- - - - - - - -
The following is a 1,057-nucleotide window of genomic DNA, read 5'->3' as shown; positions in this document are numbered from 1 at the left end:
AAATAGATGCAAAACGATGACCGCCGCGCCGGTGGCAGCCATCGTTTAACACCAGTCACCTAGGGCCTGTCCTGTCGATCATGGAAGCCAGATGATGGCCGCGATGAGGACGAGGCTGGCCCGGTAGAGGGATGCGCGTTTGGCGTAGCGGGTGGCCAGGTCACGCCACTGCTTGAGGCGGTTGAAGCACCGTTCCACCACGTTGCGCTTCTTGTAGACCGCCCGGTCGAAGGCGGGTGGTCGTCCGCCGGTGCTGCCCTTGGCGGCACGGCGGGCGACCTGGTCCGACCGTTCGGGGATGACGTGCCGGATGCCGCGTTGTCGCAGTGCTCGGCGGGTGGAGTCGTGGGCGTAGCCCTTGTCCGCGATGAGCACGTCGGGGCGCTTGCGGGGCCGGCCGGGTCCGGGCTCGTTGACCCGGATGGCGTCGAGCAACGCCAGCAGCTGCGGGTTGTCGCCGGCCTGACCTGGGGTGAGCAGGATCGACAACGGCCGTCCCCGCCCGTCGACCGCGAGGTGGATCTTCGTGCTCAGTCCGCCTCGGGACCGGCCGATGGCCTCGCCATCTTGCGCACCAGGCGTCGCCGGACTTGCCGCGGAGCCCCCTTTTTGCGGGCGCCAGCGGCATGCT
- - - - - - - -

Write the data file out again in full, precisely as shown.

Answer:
The following is a 1,057-nucleotide window of genomic DNA, read 5'->3' as shown; positions in this document are numbered from 1 at the left end:
AAATAGATGCAAAACGATGACCGCCGCGCCGGTGGCAGCCATCGTTTAACACCAGTCACCTAGGGCCTGTCCTGTCGATCATGGAAGCCAGATGATGGCCGCGATGAGGACGAGGCTGGCCCGGTAGAGGGATGCGCGTTTGGCGTAGCGGGTGGCCAGGTCACGCCACTGCTTGAGGCGGTTGAAGCACCGTTCCACCACGTTGCGCTTCTTGTAGACCGCCCGGTCGAAGGCGGGTGGTCGTCCGCCGGTGCTGCCCTTGGCGGCACGGCGGGCGACCTGGTCCGACCGTTCGGGGATGACGTGCCGGATGCCGCGTTGTCGCAGTGCTCGGCGGGTGGAGTCGTGGGCGTAGCCCTTGTCCGCGATGAGCACGTCGGGGCGCTTGCGGGGCCGGCCGGGTCCGGGCTCGTTGACCCGGATGGCGTCGAGCAACGCCAGCAGCTGCGGGTTGTCGCCGGCCTGACCTGGGGTGAGCAGGATCGACAACGGCCGTCCCCGCCCGTCGACCGCGAGGTGGATCTTCGTGCTCAGTCCGCCTCGGGACCGGCCGATGGCCTCGCCATCTTGCGCACCAGGCGTCGCCGGACTTGCCGCGGAGCCCCCTTTTTGCGGGCGCCAGCGGCATGCT